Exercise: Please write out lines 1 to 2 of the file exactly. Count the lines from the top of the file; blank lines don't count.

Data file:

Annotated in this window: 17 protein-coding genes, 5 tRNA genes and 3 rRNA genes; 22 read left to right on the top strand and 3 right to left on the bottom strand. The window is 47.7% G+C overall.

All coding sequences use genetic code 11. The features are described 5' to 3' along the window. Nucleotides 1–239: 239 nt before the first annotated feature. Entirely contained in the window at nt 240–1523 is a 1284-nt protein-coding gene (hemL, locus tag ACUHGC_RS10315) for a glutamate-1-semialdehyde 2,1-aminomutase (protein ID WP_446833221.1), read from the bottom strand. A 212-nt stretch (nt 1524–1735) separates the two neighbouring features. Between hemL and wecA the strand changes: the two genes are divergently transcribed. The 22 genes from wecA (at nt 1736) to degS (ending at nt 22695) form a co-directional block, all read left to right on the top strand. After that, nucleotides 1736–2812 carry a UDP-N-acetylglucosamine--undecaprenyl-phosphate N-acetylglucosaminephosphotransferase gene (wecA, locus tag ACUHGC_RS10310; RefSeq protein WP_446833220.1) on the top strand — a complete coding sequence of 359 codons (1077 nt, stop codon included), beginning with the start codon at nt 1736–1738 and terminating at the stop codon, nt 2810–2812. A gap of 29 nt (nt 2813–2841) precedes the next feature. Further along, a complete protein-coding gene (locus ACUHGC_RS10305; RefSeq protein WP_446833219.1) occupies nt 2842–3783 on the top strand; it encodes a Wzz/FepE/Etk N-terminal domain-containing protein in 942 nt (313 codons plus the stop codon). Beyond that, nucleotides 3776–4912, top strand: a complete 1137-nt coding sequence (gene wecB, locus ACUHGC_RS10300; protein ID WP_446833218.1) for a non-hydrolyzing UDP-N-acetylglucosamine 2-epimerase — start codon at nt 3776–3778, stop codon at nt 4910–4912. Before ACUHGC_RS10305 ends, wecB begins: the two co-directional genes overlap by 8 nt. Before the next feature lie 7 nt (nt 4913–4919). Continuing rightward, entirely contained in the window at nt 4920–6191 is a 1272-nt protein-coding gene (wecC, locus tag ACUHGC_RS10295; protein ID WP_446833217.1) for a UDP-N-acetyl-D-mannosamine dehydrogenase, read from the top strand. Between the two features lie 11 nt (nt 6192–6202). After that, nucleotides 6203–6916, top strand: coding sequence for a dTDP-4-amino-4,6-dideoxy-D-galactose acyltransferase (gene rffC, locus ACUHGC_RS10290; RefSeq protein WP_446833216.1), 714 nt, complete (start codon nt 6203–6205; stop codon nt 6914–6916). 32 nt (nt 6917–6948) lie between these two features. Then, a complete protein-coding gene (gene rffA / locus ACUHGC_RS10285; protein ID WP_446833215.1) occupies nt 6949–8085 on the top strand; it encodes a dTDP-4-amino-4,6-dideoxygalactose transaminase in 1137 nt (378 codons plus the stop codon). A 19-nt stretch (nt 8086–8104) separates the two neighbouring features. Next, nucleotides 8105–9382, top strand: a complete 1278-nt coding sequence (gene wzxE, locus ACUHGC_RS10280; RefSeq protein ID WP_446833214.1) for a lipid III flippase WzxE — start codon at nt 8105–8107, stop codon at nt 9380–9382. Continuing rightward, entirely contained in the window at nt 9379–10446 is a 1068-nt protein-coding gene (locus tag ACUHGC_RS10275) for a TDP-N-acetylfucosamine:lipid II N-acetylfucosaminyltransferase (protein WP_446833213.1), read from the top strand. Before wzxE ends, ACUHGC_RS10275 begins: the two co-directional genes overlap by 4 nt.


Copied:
Annotated in this window: 17 protein-coding genes, 5 tRNA genes and 3 rRNA genes; 22 read left to right on the top strand and 3 right to left on the bottom strand. The window is 47.7% G+C overall.

All coding sequences use genetic code 11. The features are described 5' to 3' along the window. Nucleotides 1–239: 239 nt before the first annotated feature. Entirely contained in the window at nt 240–1523 is a 1284-nt protein-coding gene (hemL, locus tag ACUHGC_RS10315) for a glutamate-1-semialdehyde 2,1-aminomutase (protein ID WP_446833221.1), read from the bottom strand. A 212-nt stretch (nt 1524–1735) separates the two neighbouring features. Between hemL and wecA the strand changes: the two genes are divergently transcribed. The 22 genes from wecA (at nt 1736) to degS (ending at nt 22695) form a co-directional block, all read left to right on the top strand. After that, nucleotides 1736–2812 carry a UDP-N-acetylglucosamine--undecaprenyl-phosphate N-acetylglucosaminephosphotransferase gene (wecA, locus tag ACUHGC_RS10310; RefSeq protein WP_446833220.1) on the top strand — a complete coding sequence of 359 codons (1077 nt, stop codon included), beginning with the start codon at nt 1736–1738 and terminating at the stop codon, nt 2810–2812. A gap of 29 nt (nt 2813–2841) precedes the next feature. Further along, a complete protein-coding gene (locus ACUHGC_RS10305; RefSeq protein WP_446833219.1) occupies nt 2842–3783 on the top strand; it encodes a Wzz/FepE/Etk N-terminal domain-containing protein in 942 nt (313 codons plus the stop codon). Beyond that, nucleotides 3776–4912, top strand: a complete 1137-nt coding sequence (gene wecB, locus ACUHGC_RS10300; protein ID WP_446833218.1) for a non-hydrolyzing UDP-N-acetylglucosamine 2-epimerase — start codon at nt 3776–3778, stop codon at nt 4910–4912. Before ACUHGC_RS10305 ends, wecB begins: the two co-directional genes overlap by 8 nt. Before the next feature lie 7 nt (nt 4913–4919). Continuing rightward, entirely contained in the window at nt 4920–6191 is a 1272-nt protein-coding gene (wecC, locus tag ACUHGC_RS10295; protein ID WP_446833217.1) for a UDP-N-acetyl-D-mannosamine dehydrogenase, read from the top strand. Between the two features lie 11 nt (nt 6192–6202). After that, nucleotides 6203–6916, top strand: coding sequence for a dTDP-4-amino-4,6-dideoxy-D-galactose acyltransferase (gene rffC, locus ACUHGC_RS10290; RefSeq protein WP_446833216.1), 714 nt, complete (start codon nt 6203–6205; stop codon nt 6914–6916). 32 nt (nt 6917–6948) lie between these two features. Then, a complete protein-coding gene (gene rffA / locus ACUHGC_RS10285; protein ID WP_446833215.1) occupies nt 6949–8085 on the top strand; it encodes a dTDP-4-amino-4,6-dideoxygalactose transaminase in 1137 nt (378 codons plus the stop codon). A 19-nt stretch (nt 8086–8104) separates the two neighbouring features. Next, nucleotides 8105–9382, top strand: a complete 1278-nt coding sequence (gene wzxE, locus ACUHGC_RS10280; RefSeq protein ID WP_446833214.1) for a lipid III flippase WzxE — start codon at nt 8105–8107, stop codon at nt 9380–9382. Continuing rightward, entirely contained in the window at nt 9379–10446 is a 1068-nt protein-coding gene (locus tag ACUHGC_RS10275) for a TDP-N-acetylfucosamine:lipid II N-acetylfucosaminyltransferase (protein WP_446833213.1), read from the top strand. Before wzxE ends, ACUHGC_RS10275 begins: the two co-directional genes overlap by 4 nt.